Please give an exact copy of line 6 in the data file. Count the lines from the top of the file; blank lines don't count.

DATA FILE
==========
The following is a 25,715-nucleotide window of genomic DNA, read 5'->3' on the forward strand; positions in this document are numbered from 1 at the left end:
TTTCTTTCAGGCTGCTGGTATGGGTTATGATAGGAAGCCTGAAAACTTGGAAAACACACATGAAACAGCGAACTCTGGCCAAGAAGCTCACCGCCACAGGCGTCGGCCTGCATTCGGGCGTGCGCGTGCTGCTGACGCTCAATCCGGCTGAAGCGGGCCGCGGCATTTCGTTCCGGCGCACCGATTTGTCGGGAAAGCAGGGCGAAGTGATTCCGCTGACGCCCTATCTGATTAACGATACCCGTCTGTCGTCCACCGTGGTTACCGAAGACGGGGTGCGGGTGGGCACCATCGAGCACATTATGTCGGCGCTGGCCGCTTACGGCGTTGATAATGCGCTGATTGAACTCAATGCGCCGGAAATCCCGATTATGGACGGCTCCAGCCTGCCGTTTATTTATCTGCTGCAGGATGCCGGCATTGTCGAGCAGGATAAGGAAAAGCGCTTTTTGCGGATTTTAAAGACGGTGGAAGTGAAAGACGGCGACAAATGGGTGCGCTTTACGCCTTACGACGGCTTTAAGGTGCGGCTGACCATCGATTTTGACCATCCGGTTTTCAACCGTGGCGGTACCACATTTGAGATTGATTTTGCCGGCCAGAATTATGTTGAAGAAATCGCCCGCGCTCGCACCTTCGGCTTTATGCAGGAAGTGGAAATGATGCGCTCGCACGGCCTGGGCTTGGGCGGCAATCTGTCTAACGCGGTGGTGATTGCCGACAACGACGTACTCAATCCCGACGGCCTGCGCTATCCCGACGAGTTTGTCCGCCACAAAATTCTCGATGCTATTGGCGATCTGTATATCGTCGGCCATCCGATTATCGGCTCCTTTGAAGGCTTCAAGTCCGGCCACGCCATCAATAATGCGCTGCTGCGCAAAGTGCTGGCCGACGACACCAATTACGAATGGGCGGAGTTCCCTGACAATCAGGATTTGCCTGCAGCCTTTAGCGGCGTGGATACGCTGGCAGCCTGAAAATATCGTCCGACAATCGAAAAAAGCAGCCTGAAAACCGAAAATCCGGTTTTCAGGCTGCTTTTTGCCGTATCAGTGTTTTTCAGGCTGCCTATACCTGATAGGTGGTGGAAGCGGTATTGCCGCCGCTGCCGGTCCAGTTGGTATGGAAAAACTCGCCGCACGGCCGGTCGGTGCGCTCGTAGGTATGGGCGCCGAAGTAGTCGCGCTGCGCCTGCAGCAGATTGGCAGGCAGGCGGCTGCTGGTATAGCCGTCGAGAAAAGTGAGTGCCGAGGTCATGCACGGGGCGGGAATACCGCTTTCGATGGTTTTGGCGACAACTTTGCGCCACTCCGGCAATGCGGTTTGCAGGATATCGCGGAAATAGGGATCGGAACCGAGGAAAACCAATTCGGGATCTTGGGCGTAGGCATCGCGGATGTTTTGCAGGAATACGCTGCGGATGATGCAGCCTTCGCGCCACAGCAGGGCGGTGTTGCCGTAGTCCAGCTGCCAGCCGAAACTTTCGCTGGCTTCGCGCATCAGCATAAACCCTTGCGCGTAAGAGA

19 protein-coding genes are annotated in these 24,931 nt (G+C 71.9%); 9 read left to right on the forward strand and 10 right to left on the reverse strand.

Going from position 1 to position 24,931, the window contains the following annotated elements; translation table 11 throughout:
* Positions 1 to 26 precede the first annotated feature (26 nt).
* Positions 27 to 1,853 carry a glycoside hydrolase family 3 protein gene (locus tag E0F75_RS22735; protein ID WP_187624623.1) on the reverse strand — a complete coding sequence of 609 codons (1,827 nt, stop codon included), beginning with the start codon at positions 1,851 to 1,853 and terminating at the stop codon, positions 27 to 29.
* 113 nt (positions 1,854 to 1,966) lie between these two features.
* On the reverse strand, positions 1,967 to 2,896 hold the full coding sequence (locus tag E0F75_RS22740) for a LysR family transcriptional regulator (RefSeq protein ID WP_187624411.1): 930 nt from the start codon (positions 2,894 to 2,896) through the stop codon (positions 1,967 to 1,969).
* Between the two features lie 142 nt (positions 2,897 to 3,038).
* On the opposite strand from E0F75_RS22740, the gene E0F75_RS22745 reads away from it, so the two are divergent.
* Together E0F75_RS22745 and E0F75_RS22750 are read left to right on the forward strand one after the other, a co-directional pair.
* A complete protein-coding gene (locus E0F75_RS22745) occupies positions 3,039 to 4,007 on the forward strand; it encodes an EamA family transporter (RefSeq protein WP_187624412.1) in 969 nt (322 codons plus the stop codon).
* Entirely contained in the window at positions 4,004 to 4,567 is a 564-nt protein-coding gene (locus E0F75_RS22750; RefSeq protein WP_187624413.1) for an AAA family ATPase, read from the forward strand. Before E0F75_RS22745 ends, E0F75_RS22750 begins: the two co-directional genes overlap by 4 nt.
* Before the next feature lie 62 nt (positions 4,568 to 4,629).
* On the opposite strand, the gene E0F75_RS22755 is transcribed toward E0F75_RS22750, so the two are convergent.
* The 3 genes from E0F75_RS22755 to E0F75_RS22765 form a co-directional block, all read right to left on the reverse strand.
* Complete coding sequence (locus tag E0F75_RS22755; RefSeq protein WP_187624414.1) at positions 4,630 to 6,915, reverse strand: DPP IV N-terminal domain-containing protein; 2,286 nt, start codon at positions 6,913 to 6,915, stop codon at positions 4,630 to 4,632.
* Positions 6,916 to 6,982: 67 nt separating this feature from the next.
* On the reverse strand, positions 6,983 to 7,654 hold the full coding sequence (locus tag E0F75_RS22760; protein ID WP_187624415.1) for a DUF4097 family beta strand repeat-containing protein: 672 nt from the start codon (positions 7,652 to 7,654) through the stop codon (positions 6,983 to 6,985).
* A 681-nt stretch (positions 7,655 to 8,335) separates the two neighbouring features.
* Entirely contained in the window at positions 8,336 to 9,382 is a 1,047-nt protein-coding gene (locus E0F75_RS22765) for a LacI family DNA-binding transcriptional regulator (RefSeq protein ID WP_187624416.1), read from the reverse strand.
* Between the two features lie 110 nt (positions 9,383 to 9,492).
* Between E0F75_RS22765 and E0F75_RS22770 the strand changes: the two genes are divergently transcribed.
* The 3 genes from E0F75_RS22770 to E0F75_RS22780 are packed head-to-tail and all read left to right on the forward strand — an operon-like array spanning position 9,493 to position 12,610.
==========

* Positions 27 to 1,853 carry a glycoside hydrolase family 3 protein gene (locus tag E0F75_RS22735; protein ID WP_187624623.1) on the reverse strand — a complete coding sequence of 609 codons (1,827 nt, stop codon included), beginning with the start codon at positions 1,851 to 1,853 and terminating at the stop codon, positions 27 to 29.